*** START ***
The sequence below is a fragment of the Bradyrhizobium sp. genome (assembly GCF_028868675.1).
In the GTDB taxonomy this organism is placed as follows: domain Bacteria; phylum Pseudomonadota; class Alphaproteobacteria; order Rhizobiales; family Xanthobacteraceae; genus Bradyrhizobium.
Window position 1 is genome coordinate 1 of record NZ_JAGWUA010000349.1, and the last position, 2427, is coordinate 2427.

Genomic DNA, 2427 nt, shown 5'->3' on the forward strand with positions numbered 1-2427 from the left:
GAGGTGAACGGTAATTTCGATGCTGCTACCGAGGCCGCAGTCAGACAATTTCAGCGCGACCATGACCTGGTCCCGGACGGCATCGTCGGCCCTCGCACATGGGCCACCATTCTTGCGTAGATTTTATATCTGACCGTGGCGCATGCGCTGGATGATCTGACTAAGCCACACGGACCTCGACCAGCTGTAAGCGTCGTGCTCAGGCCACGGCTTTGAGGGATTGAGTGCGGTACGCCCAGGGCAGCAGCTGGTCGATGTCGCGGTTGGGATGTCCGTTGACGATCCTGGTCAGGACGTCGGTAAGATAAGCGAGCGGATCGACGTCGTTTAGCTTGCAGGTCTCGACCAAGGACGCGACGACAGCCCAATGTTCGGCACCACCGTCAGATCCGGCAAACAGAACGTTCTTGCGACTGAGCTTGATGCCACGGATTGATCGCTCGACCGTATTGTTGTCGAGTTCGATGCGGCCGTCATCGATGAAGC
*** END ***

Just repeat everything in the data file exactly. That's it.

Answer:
The sequence below is a fragment of the Bradyrhizobium sp. genome (assembly GCF_028868675.1).
In the GTDB taxonomy this organism is placed as follows: domain Bacteria; phylum Pseudomonadota; class Alphaproteobacteria; order Rhizobiales; family Xanthobacteraceae; genus Bradyrhizobium.
Window position 1 is genome coordinate 1 of record NZ_JAGWUA010000349.1, and the last position, 2427, is coordinate 2427.

Genomic DNA, 2427 nt, shown 5'->3' on the forward strand with positions numbered 1-2427 from the left:
GAGGTGAACGGTAATTTCGATGCTGCTACCGAGGCCGCAGTCAGACAATTTCAGCGCGACCATGACCTGGTCCCGGACGGCATCGTCGGCCCTCGCACATGGGCCACCATTCTTGCGTAGATTTTATATCTGACCGTGGCGCATGCGCTGGATGATCTGACTAAGCCACACGGACCTCGACCAGCTGTAAGCGTCGTGCTCAGGCCACGGCTTTGAGGGATTGAGTGCGGTACGCCCAGGGCAGCAGCTGGTCGATGTCGCGGTTGGGATGTCCGTTGACGATCCTGGTCAGGACGTCGGTAAGATAAGCGAGCGGATCGACGTCGTTTAGCTTGCAGGTCTCGACCAAGGACGCGACGACAGCCCAATGTTCGGCACCACCGTCAGATCCGGCAAACAGAACGTTCTTGCGACTGAGCTTGATGCCACGGATTGATCGCTCGACCGTATTGTTGTCGAGTTCGATGCGGCCGTCATCGATGAAGC